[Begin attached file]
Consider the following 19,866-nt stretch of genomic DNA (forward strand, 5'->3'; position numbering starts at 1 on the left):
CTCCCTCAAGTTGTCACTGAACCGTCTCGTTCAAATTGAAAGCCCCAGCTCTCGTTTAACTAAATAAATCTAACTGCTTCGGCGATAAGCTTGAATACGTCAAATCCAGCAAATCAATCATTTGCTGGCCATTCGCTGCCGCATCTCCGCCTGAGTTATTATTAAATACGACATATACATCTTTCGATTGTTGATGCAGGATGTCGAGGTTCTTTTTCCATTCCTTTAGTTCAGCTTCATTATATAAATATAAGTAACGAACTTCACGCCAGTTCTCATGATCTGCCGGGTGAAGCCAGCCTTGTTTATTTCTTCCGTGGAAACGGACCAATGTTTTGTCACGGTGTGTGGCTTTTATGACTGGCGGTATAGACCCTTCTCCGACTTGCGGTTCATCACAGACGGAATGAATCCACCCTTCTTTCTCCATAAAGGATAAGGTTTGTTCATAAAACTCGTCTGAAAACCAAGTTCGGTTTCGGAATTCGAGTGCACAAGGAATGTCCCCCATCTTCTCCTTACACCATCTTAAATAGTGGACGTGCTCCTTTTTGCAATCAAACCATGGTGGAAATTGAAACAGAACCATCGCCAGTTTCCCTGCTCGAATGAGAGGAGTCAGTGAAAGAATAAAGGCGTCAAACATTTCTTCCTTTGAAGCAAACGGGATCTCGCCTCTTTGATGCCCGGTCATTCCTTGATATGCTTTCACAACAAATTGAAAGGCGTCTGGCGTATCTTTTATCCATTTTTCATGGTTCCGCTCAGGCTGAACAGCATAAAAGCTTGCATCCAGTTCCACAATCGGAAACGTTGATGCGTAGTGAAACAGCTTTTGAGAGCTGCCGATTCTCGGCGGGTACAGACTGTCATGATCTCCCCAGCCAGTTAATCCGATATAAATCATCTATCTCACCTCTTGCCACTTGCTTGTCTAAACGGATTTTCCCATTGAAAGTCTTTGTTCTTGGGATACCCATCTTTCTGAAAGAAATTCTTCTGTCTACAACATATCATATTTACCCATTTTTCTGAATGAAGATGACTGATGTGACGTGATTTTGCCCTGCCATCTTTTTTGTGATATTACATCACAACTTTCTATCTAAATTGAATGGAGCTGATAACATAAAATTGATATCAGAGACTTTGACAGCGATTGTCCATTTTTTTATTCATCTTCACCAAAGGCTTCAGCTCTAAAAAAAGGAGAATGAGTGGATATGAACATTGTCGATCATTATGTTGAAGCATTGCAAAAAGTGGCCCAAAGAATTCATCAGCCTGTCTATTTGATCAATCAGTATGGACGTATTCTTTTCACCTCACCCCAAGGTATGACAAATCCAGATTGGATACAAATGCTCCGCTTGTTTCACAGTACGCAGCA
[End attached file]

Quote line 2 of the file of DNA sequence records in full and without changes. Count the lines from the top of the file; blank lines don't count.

CTCCCTCAAGTTGTCACTGAACCGTCTCGTTCAAATTGAAAGCCCCAGCTCTCGTTTAACTAAATAAATCTAACTGCTTCGGCGATAAGCTTGAATACGTCAAATCCAGCAAATCAATCATTTGCTGGCCATTCGCTGCCGCATCTCCGCCTGAGTTATTATTAAATACGACATATACATCTTTCGATTGTTGATGCAGGATGTCGAGGTTCTTTTTCCATTCCTTTAGTTCAGCTTCATTATATAAATATAAGTAACGAACTTCACGCCAGTTCTCATGATCTGCCGGGTGAAGCCAGCCTTGTTTATTTCTTCCGTGGAAACGGACCAATGTTTTGTCACGGTGTGTGGCTTTTATGACTGGCGGTATAGACCCTTCTCCGACTTGCGGTTCATCACAGACGGAATGAATCCACCCTTCTTTCTCCATAAAGGATAAGGTTTGTTCATAAAACTCGTCTGAAAACCAAGTTCGGTTTCGGAATTCGAGTGCACAAGGAATGTCCCCCATCTTCTCCTTACACCATCTTAAATAGTGGACGTGCTCCTTTTTGCAATCAAACCATGGTGGAAATTGAAACAGAACCATCGCCAGTTTCCCTGCTCGAATGAGAGGAGTCAGTGAAAGAATAAAGGCGTCAAACATTTCTTCCTTTGAAGCAAACGGGATCTCGCCTCTTTGATGCCCGGTCATTCCTTGATATGCTTTCACAACAAATTGAAAGGCGTCTGGCGTATCTTTTATCCATTTTTCATGGTTCCGCTCAGGCTGAACAGCATAAAAGCTTGCATCCAGTTCCACAATCGGAAACGTTGATGCGTAGTGAAACAGCTTTTGAGAGCTGCCGATTCTCGGCGGGTACAGACTGTCATGATCTCCCCAGCCAGTTAATCCGATATAAATCATCTATCTCACCTCTTGCCACTTGCTTGTCTAAACGGATTTTCCCATTGAAAGTCTTTGTTCTTGGGATACCCATCTTTCTGAAAGAAATTCTTCTGTCTACAACATATCATATTTACCCATTTTTCTGAATGAAGATGACTGATGTGACGTGATTTTGCCCTGCCATCTTTTTTGTGATATTACATCACAACTTTCTATCTAAATTGAATGGAGCTGATAACATAAAATTGATATCAGAGACTTTGACAGCGATTGTCCATTTTTTTATTCATCTTCACCAAAGGCTTCAGCTCTAAAAAAAGGAGAATGAGTGGATATGAACATTGTCGATCATTATGTTGAAGCATTGCAAAAAGTGGCCCAAAGAATTCATCAGCCTGTCTATTTGATCAATCAGTATGGACGTATTCTTTTCACCTCACCCCAAGGTATGACAAATCCAGATTGGATACAAATGCTCCGCTTGTTTCACAGTACGCAGCA